Dappling the western flanks of the Great Dividing Range about 210km southwest of Brisbane, the Granite Belt region features rolling hillsides lined with vine rows and orchards (apples, pears, plums, peaches) that thrive in the cool, crisp air here (Stanthorpe, the regional hub, sits at an altitude of 915m).
Stanthorpe & Ballandean
Queensland’s coolest town (literally), Stanthorpe (population 4300) is one of the state's lesser-known tourist hotspots. With a distinct four-season climate, the town is a winter retreat where normally sweltering Queenslanders can cosy up in front of an open fire with a bottle of vino rosso from one of the 50-plus local wineries.
Squatting on the edge of the Great Dividing Range, 700m above sea level, Toowoomba is a sprawling country hub with wide tree-lined streets, stately homes and down-to-earth locals. There's not a whole lot going on here from the travellers' perspective (in fact, when we asked a local friend 'What should we do when we get to Toowoomba?', his reply was 'Leave.
North Stradbroke Island
An easy 30-minute ferry chug from the Brisbane suburb of Cleveland, this unpretentious holiday isle is like Noosa and Byron Bay rolled into one. There’s a string of glorious powdery white beaches, great surf and some quality places to stay and eat (catering to Brisbane's naughty-weekend-away set).
If you’re not going further north in Queensland than Brisbane but want a slice of tropical paradise, slip over to blissful Moreton Island. You’ll be reassured to learn that Moreton's cache of sandy shores, bushland, bird life, dunes and glorious lagoons are protected – 95% of the isle comprises Moreton Island National Park & Recreation Area.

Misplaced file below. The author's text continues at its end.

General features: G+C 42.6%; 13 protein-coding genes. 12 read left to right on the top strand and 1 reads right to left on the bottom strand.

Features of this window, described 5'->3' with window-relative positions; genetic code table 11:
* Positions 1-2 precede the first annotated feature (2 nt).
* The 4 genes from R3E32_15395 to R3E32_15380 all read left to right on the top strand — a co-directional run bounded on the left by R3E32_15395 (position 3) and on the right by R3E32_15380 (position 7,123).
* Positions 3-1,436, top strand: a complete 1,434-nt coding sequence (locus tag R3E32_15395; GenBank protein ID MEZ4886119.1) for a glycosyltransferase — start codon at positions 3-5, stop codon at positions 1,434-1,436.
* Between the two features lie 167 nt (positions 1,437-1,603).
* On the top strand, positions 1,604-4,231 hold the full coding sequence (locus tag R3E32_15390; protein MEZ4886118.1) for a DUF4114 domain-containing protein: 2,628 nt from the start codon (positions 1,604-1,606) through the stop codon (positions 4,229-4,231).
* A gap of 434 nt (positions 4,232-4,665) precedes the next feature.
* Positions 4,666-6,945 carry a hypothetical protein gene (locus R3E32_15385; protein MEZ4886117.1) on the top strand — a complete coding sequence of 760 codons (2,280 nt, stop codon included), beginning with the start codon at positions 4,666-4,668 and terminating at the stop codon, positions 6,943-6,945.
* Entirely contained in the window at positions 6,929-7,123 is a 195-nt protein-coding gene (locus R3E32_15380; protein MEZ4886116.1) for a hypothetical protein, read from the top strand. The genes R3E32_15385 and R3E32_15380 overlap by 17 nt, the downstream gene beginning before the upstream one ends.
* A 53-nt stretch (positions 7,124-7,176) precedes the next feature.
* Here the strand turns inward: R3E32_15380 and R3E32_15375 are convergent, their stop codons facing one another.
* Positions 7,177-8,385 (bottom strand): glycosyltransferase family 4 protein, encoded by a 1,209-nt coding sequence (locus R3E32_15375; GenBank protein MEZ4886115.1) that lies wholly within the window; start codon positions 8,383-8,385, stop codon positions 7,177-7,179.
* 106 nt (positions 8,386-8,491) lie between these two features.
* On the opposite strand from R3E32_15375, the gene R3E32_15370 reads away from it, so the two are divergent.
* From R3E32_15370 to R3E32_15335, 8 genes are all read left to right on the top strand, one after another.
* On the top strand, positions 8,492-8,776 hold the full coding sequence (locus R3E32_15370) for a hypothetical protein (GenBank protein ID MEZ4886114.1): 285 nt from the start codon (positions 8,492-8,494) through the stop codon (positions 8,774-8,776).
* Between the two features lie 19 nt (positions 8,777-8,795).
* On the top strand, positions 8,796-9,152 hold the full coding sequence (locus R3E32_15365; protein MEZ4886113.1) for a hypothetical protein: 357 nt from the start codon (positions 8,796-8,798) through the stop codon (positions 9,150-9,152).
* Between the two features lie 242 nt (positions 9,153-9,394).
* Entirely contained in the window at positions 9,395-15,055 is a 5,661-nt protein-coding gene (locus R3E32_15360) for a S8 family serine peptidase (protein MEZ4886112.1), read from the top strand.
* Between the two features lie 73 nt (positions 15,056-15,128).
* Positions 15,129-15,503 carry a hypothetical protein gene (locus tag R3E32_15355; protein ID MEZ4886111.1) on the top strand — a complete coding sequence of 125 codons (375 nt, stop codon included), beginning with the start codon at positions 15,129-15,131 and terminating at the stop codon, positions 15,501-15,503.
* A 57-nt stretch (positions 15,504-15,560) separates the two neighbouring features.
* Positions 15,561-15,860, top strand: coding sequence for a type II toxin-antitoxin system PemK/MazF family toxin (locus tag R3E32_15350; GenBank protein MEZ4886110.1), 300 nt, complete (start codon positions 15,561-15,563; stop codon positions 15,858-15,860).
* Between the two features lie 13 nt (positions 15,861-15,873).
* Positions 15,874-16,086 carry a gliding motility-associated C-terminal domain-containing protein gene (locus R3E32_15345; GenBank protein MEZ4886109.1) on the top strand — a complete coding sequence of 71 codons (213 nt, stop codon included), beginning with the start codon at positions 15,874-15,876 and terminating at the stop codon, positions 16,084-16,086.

Manly & St Helena Island
Just a few kilometres south of the mouth of the Brisbane River, seaside Manly has a busy marina that makes a good base for trips out onto Moreton Bay. Bunched-up at the base of a hillside, the town itself is an affluent, self-contained delight, with plenty of places to eat (seafood rules) and sunny seaside lawns along the Esplanade.
The Redcliffe Peninsula talks up its historical credentials. Site of Queensland’s first European settlement (1824), the peninsula juts into Moreton Bay about 35km north of Brisbane. There's not a whole lot of 'ye olde' stuff to see here, however, with the local focus squarely on maintaining a relaxed pace of life.
Fresh from a $2 million refurbishment, the huge Jondaryan Woolshed Complex showcases the rich pastoral traditions of Queensland. Built in 1859, it’s the state’s oldest operating woolshed and offers a fascinating glimpse back in time. It’s located 45km northwest of Toowoomba on the Warrego Hwy.